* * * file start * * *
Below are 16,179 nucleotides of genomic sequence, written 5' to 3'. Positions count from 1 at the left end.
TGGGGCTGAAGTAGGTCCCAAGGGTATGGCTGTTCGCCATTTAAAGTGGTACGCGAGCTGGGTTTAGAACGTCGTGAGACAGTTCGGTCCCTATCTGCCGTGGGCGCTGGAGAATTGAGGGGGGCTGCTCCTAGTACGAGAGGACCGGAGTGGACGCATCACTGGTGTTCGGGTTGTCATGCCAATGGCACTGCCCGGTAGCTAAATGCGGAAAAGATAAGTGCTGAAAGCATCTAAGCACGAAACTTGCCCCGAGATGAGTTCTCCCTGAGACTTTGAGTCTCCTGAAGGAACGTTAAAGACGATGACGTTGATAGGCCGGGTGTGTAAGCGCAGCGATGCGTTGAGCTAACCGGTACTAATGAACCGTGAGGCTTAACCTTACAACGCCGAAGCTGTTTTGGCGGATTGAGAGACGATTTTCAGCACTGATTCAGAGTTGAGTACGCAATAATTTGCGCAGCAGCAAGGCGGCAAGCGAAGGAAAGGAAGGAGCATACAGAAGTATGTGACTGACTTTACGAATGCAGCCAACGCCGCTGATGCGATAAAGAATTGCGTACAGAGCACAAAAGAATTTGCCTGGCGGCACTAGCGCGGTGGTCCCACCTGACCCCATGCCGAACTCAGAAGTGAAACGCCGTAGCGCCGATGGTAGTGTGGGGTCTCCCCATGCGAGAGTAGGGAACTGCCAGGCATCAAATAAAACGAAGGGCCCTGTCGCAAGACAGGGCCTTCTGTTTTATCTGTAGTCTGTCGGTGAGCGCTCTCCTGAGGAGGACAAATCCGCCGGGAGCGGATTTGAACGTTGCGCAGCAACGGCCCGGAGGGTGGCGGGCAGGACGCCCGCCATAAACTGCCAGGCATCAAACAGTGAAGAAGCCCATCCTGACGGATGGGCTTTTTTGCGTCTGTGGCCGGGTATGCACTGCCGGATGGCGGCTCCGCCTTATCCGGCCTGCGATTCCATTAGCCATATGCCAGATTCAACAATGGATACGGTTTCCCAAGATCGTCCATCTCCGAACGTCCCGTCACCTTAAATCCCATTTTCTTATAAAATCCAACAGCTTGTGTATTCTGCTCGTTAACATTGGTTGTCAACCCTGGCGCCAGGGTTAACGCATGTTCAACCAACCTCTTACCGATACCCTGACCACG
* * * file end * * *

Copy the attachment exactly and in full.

Below are 16,179 nucleotides of genomic sequence, written 5' to 3'. Positions count from 1 at the left end.
TGGGGCTGAAGTAGGTCCCAAGGGTATGGCTGTTCGCCATTTAAAGTGGTACGCGAGCTGGGTTTAGAACGTCGTGAGACAGTTCGGTCCCTATCTGCCGTGGGCGCTGGAGAATTGAGGGGGGCTGCTCCTAGTACGAGAGGACCGGAGTGGACGCATCACTGGTGTTCGGGTTGTCATGCCAATGGCACTGCCCGGTAGCTAAATGCGGAAAAGATAAGTGCTGAAAGCATCTAAGCACGAAACTTGCCCCGAGATGAGTTCTCCCTGAGACTTTGAGTCTCCTGAAGGAACGTTAAAGACGATGACGTTGATAGGCCGGGTGTGTAAGCGCAGCGATGCGTTGAGCTAACCGGTACTAATGAACCGTGAGGCTTAACCTTACAACGCCGAAGCTGTTTTGGCGGATTGAGAGACGATTTTCAGCACTGATTCAGAGTTGAGTACGCAATAATTTGCGCAGCAGCAAGGCGGCAAGCGAAGGAAAGGAAGGAGCATACAGAAGTATGTGACTGACTTTACGAATGCAGCCAACGCCGCTGATGCGATAAAGAATTGCGTACAGAGCACAAAAGAATTTGCCTGGCGGCACTAGCGCGGTGGTCCCACCTGACCCCATGCCGAACTCAGAAGTGAAACGCCGTAGCGCCGATGGTAGTGTGGGGTCTCCCCATGCGAGAGTAGGGAACTGCCAGGCATCAAATAAAACGAAGGGCCCTGTCGCAAGACAGGGCCTTCTGTTTTATCTGTAGTCTGTCGGTGAGCGCTCTCCTGAGGAGGACAAATCCGCCGGGAGCGGATTTGAACGTTGCGCAGCAACGGCCCGGAGGGTGGCGGGCAGGACGCCCGCCATAAACTGCCAGGCATCAAACAGTGAAGAAGCCCATCCTGACGGATGGGCTTTTTTGCGTCTGTGGCCGGGTATGCACTGCCGGATGGCGGCTCCGCCTTATCCGGCCTGCGATTCCATTAGCCATATGCCAGATTCAACAATGGATACGGTTTCCCAAGATCGTCCATCTCCGAACGTCCCGTCACCTTAAATCCCATTTTCTTATAAAATCCAACAGCTTGTGTATTCTGCTCGTTAACATTGGTTGTCAACCCTGGCGCCAGGGTTAACGCATGTTCAACCAACCTCTTACCGATACCCTGACCACG